Even if you become one of the estimated 12 million Americans to contract lice each year, the family dog is safe – human lice feed exclusively on human blood. Human lice can't colonize pets or wild animals and do not transmit from them to humans. Nevertheless, dogs may be afflicted with their own lice species. If you and your dog have lice at the same time, rest assured he didn't get his from you.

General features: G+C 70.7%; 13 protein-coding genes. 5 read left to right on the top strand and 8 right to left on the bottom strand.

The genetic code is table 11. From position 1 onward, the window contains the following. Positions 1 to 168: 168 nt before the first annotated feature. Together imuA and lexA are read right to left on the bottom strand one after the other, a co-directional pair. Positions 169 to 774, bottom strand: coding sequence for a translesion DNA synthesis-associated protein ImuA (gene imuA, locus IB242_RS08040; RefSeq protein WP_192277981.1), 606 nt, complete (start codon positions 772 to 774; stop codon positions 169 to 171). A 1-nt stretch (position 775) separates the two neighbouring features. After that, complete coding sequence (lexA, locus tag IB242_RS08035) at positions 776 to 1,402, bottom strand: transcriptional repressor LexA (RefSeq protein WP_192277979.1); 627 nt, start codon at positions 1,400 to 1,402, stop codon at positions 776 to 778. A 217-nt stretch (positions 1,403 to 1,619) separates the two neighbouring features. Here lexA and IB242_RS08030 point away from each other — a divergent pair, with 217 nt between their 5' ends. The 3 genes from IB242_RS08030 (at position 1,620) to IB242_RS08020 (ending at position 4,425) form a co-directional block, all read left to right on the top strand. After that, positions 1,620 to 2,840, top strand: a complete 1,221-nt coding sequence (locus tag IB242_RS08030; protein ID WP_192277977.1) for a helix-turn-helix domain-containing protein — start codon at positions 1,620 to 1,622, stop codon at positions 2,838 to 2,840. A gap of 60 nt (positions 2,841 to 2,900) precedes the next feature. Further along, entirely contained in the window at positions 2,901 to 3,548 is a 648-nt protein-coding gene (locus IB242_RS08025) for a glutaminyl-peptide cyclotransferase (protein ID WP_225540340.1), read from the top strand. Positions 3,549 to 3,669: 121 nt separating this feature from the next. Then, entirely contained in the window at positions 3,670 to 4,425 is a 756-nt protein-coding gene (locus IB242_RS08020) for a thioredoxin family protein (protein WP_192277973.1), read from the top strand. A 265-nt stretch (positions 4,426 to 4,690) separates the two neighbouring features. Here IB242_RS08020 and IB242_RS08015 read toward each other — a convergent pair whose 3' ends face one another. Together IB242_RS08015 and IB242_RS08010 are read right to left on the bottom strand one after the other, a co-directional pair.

One of two louse species typically afflicts dogs in the United States: the canine chewing louse (Trichodectes canis) and the canine sucking louse (Linognathus setosus). Chewing lice have heads that are wider than their thoraxes, while the heads of sucking lice are smaller than their thoraxes. Both species cause similar symptoms, including intense itching and scratching, matted hair, restlessness and hair loss. A number of flea treatments effectively eradicate lice infestations, and the Companion Animal Parasite Council recommends treating lice-riddled dogs with topical permethrins. Check with your vet to see which treatment is right for your dog.
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